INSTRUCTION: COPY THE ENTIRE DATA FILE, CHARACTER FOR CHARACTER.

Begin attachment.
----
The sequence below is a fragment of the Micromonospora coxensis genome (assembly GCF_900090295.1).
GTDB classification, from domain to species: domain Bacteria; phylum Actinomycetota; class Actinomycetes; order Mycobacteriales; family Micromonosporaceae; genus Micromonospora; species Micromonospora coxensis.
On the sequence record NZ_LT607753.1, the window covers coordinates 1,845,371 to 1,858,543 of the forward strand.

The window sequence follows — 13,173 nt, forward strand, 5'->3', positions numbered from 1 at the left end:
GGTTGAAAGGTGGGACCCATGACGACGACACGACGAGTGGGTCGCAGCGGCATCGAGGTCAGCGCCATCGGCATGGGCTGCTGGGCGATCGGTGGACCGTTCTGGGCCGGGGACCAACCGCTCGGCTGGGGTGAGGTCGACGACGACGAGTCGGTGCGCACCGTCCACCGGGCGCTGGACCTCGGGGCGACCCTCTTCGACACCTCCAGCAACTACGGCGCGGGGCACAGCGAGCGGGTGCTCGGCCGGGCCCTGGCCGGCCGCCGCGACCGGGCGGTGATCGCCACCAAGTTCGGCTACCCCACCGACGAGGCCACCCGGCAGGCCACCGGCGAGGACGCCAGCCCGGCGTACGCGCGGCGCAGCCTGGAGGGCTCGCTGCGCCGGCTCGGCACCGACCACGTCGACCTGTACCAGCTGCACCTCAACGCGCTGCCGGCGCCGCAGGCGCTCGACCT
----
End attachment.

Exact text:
The sequence below is a fragment of the Micromonospora coxensis genome (assembly GCF_900090295.1).
GTDB classification, from domain to species: domain Bacteria; phylum Actinomycetota; class Actinomycetes; order Mycobacteriales; family Micromonosporaceae; genus Micromonospora; species Micromonospora coxensis.
On the sequence record NZ_LT607753.1, the window covers coordinates 1,845,371 to 1,858,543 of the forward strand.

The window sequence follows — 13,173 nt, forward strand, 5'->3', positions numbered from 1 at the left end:
GGTTGAAAGGTGGGACCCATGACGACGACACGACGAGTGGGTCGCAGCGGCATCGAGGTCAGCGCCATCGGCATGGGCTGCTGGGCGATCGGTGGACCGTTCTGGGCCGGGGACCAACCGCTCGGCTGGGGTGAGGTCGACGACGACGAGTCGGTGCGCACCGTCCACCGGGCGCTGGACCTCGGGGCGACCCTCTTCGACACCTCCAGCAACTACGGCGCGGGGCACAGCGAGCGGGTGCTCGGCCGGGCCCTGGCCGGCCGCCGCGACCGGGCGGTGATCGCCACCAAGTTCGGCTACCCCACCGACGAGGCCACCCGGCAGGCCACCGGCGAGGACGCCAGCCCGGCGTACGCGCGGCGCAGCCTGGAGGGCTCGCTGCGCCGGCTCGGCACCGACCACGTCGACCTGTACCAGCTGCACCTCAACGCGCTGCCGGCGCCGCAGGCGCTCGACCT